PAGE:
Would you be willing to give five cents for a lot of knowledge? Its a good bet that the farmers of North Carolina are willing.
Theyll have a chance to vote on just that question November 4 in a statewide referendum on renewing and adding a third nickel to the Nickels for Know-How program.
Gov. Jim Hunt, Chancellor Marye Anne Fox and Dean Jim Oblinger, along with Nickels for Know-How bill sponsors Rep. Dewey L. Hill and Sen. Charles W. Albertson gathered at the state capitol on Wednesday, June 9, to sign the bill calling for the referendum. Other influential members of the farm commodities industries, N.C. States College of Agriculture and Life Sciences and the N.C. General Assembly also attended.
If the referendum passes, the additional nickel will not be added until January 1, 2001, in deference to some of the challenges now faced by our agricultural community, Hunt said.
Nickels for Know-How is a 48-year-old voluntary tax on feed and fertilizer produced in North Carolina. Initially the tax was one nickel on every ton of feed or fertilizer; later, a second nickel was added. Even though the tax is voluntary, no one has ever asked for a refund of Nickels for Know-How contributions.
Every six years, as is required by law, there has been a statewide referendum on the program. It has always passed by more than 90 percent. All producers or users of feed or fertilizer in North Carolina are allowed to vote in the referendum.
The money raised goes to the N.C. Agricultural Foundation Inc., which in turn distributes the funds through scholarships, fellowships, faculty support, professorships, research and Extension activities.
In 1998, Nickels for Know-How raised more than $797,000. Fox thanked the farmers and producers of the state, the General Assembly and the governor for their support of Nickels for Know-How.
Ruby McSwains historic Worthy House near Sanford led visitors to feel they were stepping back in time when they arrived on a Sunday in June to break ground for a new county agricultural center on the grounds.
About 350 friends, supporters and Lee County residents turned out for the ceremony in the shade of ancient oaks and pecan trees. Some guests rocked quietly on the porch; others brought lawn chairs to sit and listen to the ceremonial remarks. Punch and refreshments were served in the cool of the back yard and in the parlor inside the house, accented with vases of cut flowers arranged by Ms. Ruby herself.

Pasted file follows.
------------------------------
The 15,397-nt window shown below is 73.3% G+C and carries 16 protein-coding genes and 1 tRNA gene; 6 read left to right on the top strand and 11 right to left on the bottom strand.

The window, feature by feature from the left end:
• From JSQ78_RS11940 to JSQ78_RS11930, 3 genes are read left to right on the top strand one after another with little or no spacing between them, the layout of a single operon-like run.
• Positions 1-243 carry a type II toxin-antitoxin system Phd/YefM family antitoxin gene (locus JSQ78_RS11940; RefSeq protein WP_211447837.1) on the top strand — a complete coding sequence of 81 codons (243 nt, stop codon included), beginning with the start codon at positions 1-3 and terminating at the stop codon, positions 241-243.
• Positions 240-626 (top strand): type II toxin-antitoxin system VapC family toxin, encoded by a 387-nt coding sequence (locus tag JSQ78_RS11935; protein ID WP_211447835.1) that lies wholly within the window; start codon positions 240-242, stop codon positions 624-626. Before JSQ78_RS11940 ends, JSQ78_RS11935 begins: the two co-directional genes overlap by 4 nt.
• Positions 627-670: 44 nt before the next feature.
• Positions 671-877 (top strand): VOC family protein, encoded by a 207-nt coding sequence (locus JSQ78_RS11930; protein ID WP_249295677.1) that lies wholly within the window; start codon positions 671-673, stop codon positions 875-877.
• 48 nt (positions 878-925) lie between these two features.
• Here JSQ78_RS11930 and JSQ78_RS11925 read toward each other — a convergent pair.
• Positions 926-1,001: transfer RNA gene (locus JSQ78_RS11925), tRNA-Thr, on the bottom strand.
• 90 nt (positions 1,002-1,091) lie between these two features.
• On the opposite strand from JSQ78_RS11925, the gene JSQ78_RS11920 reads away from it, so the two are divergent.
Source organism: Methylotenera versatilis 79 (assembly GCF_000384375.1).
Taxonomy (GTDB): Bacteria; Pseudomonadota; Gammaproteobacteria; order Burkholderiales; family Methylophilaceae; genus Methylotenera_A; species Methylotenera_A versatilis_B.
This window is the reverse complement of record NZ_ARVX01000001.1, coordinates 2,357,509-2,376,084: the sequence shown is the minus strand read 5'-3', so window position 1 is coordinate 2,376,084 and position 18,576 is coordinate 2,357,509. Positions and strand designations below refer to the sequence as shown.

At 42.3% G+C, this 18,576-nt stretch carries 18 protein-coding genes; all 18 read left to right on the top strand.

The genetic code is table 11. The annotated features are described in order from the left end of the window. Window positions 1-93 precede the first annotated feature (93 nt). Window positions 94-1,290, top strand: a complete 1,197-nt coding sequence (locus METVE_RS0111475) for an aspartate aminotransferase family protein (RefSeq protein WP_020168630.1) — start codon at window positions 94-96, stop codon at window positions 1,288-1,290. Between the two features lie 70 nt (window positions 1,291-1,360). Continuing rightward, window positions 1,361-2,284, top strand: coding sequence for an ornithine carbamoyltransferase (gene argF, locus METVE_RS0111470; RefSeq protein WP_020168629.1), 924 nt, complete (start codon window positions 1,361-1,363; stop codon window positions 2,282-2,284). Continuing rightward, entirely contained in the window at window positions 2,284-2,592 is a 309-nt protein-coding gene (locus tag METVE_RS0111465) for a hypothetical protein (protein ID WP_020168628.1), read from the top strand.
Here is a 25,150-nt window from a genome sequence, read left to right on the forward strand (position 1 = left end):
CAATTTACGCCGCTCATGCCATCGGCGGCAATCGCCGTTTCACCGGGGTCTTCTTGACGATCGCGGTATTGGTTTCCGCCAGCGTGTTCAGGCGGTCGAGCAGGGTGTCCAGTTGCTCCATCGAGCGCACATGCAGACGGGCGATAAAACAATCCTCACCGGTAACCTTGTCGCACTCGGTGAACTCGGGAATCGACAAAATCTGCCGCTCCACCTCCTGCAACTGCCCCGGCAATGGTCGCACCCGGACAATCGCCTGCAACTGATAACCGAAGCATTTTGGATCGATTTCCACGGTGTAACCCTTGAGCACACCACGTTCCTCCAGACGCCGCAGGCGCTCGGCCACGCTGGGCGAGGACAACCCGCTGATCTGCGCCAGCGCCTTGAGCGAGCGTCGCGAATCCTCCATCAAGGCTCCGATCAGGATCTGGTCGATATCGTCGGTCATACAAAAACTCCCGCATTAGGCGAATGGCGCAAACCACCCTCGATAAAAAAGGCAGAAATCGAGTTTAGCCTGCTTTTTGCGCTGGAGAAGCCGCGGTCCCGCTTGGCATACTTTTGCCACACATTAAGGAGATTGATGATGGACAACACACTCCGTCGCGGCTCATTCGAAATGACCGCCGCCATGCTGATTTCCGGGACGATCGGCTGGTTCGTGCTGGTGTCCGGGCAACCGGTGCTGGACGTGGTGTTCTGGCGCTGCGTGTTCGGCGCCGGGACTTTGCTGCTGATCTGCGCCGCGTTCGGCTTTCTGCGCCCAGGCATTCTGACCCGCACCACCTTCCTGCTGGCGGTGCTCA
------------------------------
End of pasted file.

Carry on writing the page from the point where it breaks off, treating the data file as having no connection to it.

In 1997, Mrs. McSwain donated the house and 300 acres of land to the N.C. Agricultural Foundation Inc. to be managed by the Lee County Center of the North Carolina Cooperative Extension Service. It is the largest planned gift ever received by the College of Agriculture and Life Sciences. In addition, Mrs. McSwain set up endowments to aid research and extension activities and provide for upkeep of the house.
Sundays groundbreaking was for the Ernest and Ruby McSwain Extension Education and Agriculture Center. The facility will serve as home to the Lee County Extension center, as well as offices of the Lee County Soil and Water District, Natural Resources Conservation Service, Rural Development and the Farm Service Agency. More than 200 donors have contributed $300,000 to pay for an auditorium for the center, along with other improvements.
Dean Jim Oblinger recognized the efforts of Mrs. McSwain and Lee County Extension Director John Hall in making the new center a reality. He also pointed out the important role that partnerships have played in the development of the center.
Mrs. McSwain accepted accolades, roses and a plaque of appreciation during the ceremony. At the conclusion, she joined other local and N.C. State University dignitaries in turning the soil, marking the official groundbreaking. About 20 local friends, heeding the Colleges invitation to bring your own shovel, joined McSwain to turn a bit of dirt themselves, symbolizing the important role this center will play in the lives of all Lee County citizens.
to Noteworthy Giving contents
Its no surprise to see hats at a garden party, and the 1999 Gala in the Garden, held May 2 in the J.C. Raulston Arboretum, was no exception. There were colorful head toppers of all sorts. But perhaps what topped everything that evening was an announcement made by Chancellor Marye Anne Fox: Lib and Willie York of Raleigh have established a $300,000 challenge grant to support the arboretums future education center.
More than 650 arboretum supporters and friends enjoyed a dinner under a big white tent as they listened to the news of the challenge.
The gala netted more than $38,000 toward construction of the education center. Groundbreaking for the center will begin as soon as the $4.2 million necessary for construction is raised.